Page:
Cleveland on Cotton: Seat at the Dollar Table Depends on Mother Nature
October 02, 2021
By O.A. Cleveland, Consulting Economist, Cotton Expert
With apologies to Mr. Rogers, “It’s a beautiful day in the neighborhood, a beautiful day in the neighborhood, want you be my Magic, Mr. Cotton…” Cotton has us just singing away as past and present demand has pushed and pushed the market to 11-year highs and that Magic Dollar level. Prices settled Thursday evening at 105.80, basis December futures, and were unchanged at Friday noon.
Some feel demand has dried up, and possibly it has slowed. Yet, demand’s bullish sense lingers. December battered its way through the magic dollar mark as it were a measly 70 cents.
Recall, last week we spoke of a long-term demand that would support the market for probably three years. Will the current price run carry prices to 115 cents,125 cents, even higher, maybe?
The next major technical price objective is 115 cents, then 125 cents. Cotton so seldom hits such a grand slam that we caution ourselves not to ger too carried away. As Yogi Berra commented, “Prediction is difficult, especially when it’s about the future.” None of these price heights would surprise me as demand has been that robust.
However, remember one thing for sure, I am 100 percent sold on 100 percent of my expected production, Absolutely Without Question. Well, maybe I have 5 percent left, just to play with. If you have any quality cotton, then demand a premium as it is very scarce. Demand will carry prices higher, but it is the demand for futures contracts that is leading the price parade.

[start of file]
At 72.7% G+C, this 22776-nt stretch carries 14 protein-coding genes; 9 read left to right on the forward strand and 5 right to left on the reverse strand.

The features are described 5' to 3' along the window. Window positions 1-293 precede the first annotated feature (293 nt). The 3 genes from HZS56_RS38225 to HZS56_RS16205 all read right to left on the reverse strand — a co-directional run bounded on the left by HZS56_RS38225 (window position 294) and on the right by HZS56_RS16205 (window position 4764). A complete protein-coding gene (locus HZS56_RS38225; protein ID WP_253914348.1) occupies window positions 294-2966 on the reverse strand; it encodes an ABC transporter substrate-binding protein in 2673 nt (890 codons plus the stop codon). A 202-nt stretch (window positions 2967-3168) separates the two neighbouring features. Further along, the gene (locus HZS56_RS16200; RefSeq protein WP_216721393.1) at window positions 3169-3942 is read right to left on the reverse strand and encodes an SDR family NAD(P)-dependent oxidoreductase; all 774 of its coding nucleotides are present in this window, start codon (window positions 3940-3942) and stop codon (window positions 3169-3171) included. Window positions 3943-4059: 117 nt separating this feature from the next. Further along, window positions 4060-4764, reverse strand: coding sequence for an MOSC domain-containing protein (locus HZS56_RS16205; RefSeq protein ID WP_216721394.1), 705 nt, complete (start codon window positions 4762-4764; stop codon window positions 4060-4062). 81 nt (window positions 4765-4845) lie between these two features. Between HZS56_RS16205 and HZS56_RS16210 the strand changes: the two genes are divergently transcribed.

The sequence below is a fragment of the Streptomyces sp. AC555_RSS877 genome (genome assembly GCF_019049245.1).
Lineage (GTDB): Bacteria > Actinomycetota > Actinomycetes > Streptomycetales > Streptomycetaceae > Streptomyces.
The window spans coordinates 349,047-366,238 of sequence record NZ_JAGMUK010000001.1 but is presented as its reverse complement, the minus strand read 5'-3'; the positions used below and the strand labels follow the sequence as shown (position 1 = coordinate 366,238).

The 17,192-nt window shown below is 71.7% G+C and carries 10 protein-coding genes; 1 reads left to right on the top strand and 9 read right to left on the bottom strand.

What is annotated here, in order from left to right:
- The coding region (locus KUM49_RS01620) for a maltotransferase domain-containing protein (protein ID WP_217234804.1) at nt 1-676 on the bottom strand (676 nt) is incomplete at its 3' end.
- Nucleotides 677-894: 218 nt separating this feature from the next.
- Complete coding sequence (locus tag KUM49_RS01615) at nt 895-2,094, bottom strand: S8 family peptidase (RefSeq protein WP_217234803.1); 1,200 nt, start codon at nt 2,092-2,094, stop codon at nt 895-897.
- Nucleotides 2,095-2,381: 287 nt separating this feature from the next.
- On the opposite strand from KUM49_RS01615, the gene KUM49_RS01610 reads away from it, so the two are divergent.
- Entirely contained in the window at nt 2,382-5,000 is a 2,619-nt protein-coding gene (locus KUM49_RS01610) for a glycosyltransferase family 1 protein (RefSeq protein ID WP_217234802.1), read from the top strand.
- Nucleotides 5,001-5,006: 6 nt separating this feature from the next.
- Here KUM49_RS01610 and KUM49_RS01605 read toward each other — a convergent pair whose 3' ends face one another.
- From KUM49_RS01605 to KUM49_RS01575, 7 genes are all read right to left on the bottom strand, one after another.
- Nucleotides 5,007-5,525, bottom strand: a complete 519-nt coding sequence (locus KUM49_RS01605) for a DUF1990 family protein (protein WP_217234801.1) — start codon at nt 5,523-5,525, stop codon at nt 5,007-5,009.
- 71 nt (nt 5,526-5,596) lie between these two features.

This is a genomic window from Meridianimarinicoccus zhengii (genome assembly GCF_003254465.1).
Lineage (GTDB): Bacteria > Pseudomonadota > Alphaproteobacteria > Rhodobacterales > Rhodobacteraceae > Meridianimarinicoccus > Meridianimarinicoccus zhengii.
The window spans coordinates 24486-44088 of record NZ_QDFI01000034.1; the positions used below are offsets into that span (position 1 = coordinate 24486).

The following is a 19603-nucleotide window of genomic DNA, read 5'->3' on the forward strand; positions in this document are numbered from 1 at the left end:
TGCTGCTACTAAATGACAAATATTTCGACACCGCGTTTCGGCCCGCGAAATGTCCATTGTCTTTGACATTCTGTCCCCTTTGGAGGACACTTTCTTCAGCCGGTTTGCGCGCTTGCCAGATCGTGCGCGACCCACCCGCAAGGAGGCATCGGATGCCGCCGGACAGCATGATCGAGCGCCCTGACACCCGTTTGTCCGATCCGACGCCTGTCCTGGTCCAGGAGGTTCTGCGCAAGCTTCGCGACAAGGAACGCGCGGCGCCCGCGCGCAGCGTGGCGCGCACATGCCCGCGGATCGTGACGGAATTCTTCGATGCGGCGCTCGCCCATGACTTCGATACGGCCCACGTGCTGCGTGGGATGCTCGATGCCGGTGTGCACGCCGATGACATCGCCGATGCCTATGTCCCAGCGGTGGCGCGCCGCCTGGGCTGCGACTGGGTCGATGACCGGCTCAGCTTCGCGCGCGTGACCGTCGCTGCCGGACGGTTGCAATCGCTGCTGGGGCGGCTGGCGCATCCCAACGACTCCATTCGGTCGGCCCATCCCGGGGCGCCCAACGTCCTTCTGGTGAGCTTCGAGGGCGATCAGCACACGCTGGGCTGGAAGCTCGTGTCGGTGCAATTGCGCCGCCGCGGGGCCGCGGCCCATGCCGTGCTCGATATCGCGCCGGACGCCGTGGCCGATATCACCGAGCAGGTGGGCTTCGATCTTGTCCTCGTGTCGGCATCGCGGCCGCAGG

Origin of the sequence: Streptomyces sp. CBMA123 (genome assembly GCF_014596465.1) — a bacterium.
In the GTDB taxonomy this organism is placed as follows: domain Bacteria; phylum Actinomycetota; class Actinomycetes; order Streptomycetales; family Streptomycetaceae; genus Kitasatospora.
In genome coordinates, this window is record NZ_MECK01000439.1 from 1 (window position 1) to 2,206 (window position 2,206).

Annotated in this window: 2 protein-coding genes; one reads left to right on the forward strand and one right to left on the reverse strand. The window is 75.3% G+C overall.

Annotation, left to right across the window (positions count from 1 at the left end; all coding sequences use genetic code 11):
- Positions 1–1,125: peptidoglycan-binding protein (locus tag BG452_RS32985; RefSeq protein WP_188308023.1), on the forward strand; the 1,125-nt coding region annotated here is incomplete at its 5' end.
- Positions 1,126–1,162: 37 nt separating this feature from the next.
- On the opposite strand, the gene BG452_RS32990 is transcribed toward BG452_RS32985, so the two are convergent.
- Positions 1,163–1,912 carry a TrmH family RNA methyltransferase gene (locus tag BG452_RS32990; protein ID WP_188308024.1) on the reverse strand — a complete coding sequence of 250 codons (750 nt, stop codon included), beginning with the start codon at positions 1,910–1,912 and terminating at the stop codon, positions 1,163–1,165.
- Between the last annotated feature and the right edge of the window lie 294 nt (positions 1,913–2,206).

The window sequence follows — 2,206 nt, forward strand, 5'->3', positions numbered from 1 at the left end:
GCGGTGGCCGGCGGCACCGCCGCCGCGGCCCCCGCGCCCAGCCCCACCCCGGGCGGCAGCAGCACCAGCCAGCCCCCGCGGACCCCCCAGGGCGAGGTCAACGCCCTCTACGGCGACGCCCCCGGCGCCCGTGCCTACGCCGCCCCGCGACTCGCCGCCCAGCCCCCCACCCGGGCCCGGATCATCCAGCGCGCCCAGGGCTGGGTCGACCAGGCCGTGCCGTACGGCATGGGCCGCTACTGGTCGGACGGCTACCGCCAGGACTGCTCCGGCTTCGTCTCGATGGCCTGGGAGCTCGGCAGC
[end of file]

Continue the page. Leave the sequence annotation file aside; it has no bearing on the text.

Demand needs to be explored as the current demand is associated with futures contracts as much as with physical cotton. We have, in most weeks, mentioned on-call sales and on-call purchases. In simple terms on-call sales represent cotton sold to textile mills, but the mill has not yet fixed the price.
The price will be fixed by the mill at its own discretion. The mill fixes the price by buying futures. On-call purchases could be viewed as cotton that the merchant has purchased from the grower, but the grower has delayed fixing the price, but will at some later date. The grower fixes his price by selling futures contracts.
The controlling futures contract month is December (the can may be kicked down the road—March, May, or July futures, but let’s keep it simple). The situation: the latest report shows that mills must fix the price on 14,190,000 bales between now and June. However, growers need to fix the price on only 2,941,800 bales between now and June.
The ratio of buying futures contracts to selling contracts is 4.82 to 1, even higher than it was last week. Thus, the potential depth of the price hole in which mills may be falling is only getting deeper…and deeper.
With cotton futures prices at 105 cents some spinning mills are likely facing the decision to switch from cotton fiber to some acid-based oil derivative fiber, better known as polyester. Certainty no self-respecting environmentalist would wear an acid-based fiber!